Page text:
Friday, February 6, 2009

I wouldn't be surprised if today was known as Harry Potter day in the future--there will be books written about Harry...

Excellent news came in for me yesterday : I passed my first semester and got better grades than I expected. This will be useful for something I want to do next year - I don't want more pressure so I won't talk about it but let's just say I've just filled in an application for something special and I would love it if I could be chosen. There are only 3 students who can have it so I try not to think about it too much as there's a better chance of me not getting it.

I've finished Affinity by Sarah Waters and have now read all her books (love them all).

Margaret Prior (also called "Peggy" and "Aurora"), an unmarried woman from an upper class family, visits the Millbank Prison in the 1870s Victorian era England. The protagonist is an overall unhappy person, recovering from her father's death and her subsequent failed suicide attempt, and struggling with her lack of power living at home with her over involved mother despite being almost 30. She becomes a "Lady Visitor" of the prison, hoping to escape her troubles and be a guiding figure in the lives of the female prisoners. As she peers through a flap in the door, entranced by the sight of a young woman with a flower — she is reminded of a Carlo Crivelli painting. Of all her friendships with prisoners, she is most fascinated by this woman, who she learns to be Selina Dawes, medium of spirits.

It was a haunting read and even though I knew the end from watching the adaptation last year, I was still surprised at how well the story unfolded- it was very impressive. The first-person narrative was so effective in giving me the feeling I was in the Millbank prison along with Margaret. It felt claustrophobic at times. Waters tricks the reader into believing in the unbelievable, it's genius. It could have been called Persuasion as well, actually, as it's definitely the main topic here. She's such a warm writer, the words are simple, the voice complex and absorbing, there are always so many things going on at once. I had trouble choosing another book after this one, it's wonderfully evocative and I always feel out of place when I have to go back to reality after reading one of her books. Her characters are so real, the world so perfectly detailed...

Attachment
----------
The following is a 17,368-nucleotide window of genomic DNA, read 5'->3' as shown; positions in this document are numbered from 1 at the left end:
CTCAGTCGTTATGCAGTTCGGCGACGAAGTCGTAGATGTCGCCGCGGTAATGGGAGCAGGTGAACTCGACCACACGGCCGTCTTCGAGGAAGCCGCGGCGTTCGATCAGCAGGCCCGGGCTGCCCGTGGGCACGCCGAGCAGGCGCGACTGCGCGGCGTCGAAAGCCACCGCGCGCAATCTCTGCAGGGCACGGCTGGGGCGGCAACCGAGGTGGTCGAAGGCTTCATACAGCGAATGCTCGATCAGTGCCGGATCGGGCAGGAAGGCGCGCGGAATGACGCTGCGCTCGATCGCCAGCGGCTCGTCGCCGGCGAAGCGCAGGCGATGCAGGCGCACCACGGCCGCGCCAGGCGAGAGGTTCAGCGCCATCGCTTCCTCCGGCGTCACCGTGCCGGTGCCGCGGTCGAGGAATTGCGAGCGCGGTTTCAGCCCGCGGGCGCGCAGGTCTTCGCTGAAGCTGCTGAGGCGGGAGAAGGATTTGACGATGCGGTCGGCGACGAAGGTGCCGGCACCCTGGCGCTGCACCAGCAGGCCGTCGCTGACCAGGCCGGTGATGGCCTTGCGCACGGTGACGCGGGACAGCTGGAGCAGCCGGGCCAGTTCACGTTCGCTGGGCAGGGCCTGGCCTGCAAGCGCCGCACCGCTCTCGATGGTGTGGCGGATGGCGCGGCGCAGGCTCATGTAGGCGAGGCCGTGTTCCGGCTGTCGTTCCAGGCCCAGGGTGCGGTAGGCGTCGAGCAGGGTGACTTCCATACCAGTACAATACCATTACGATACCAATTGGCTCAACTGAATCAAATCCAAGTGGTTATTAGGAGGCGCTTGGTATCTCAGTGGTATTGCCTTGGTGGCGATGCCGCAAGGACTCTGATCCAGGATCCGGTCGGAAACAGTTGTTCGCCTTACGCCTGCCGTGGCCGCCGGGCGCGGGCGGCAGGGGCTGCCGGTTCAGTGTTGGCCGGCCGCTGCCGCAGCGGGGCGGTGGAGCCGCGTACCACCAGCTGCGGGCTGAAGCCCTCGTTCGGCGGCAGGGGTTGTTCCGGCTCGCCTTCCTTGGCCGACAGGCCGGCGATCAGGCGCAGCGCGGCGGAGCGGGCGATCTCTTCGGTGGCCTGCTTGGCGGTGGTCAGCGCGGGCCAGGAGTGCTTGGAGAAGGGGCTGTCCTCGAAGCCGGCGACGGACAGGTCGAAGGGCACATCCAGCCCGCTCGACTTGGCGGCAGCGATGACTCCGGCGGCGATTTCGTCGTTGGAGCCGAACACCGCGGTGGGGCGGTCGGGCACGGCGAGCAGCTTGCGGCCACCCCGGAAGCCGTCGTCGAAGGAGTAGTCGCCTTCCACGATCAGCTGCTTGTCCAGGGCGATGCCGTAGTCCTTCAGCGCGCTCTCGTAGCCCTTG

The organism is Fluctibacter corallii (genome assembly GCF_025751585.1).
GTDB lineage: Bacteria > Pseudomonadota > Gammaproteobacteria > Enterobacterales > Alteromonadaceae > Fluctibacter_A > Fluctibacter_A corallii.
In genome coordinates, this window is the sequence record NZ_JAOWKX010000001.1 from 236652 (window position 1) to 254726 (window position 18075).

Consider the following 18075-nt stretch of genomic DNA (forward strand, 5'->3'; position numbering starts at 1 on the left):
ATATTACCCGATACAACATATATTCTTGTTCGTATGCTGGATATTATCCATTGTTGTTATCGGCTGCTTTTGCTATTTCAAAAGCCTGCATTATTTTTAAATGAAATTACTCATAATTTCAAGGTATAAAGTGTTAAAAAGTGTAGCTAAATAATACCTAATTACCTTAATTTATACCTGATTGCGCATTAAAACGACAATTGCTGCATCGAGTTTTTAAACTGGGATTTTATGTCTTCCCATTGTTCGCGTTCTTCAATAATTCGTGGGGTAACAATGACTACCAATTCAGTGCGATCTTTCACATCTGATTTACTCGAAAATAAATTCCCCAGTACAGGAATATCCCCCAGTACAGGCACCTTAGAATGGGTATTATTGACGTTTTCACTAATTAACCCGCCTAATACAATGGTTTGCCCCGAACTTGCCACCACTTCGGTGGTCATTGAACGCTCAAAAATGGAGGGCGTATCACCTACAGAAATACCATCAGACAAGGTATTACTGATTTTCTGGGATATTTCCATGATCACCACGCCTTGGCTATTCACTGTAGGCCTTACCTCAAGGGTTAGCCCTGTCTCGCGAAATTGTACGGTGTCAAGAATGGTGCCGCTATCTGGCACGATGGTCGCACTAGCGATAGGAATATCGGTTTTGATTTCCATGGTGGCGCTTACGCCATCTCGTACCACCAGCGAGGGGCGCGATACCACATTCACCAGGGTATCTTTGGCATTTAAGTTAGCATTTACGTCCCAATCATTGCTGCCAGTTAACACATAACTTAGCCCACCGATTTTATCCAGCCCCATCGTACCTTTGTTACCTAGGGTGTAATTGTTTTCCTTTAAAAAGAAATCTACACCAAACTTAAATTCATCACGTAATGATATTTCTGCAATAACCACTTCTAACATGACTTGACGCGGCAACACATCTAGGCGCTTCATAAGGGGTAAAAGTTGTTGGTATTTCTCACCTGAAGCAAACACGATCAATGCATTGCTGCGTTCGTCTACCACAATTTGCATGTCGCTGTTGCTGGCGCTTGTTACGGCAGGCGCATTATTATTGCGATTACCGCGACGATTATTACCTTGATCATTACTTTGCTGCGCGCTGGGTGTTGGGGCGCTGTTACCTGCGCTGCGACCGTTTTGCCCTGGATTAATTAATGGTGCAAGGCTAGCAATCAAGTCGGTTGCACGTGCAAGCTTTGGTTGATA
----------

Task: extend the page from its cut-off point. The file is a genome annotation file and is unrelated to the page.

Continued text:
Virginia Woolf thought The Well of Loneliness by Radclyffe Hall was a dull book. I can't fully agree with her opinion but there is a part of truth in it. Hall's style is not terribly original and I was bored more than once. It surprised me by its scope as we follow Stephen's life from childhood to adulthood, she is even caught up in the turmoil of the First World War in Paris and I thought she was an interesting heroine to learn about. The secondary characters were also well-drawn.
The real flaw of the novel, in my opinion, is its long developments that have to do with Stephen's conflictual feelings towards society and the mutual rejection her lovers and her have because of society, it doesn't really work today I think, I read better books that depicted this particular dialectic (self/society) in inventive prose. Mary Renault, a writer, talks about "earnest humourlessness" and "impermissible allowance of self-pity"-I agree with that. It's funny that I should have read this after Affinity by Sarah Waters, they couldn't be any more different.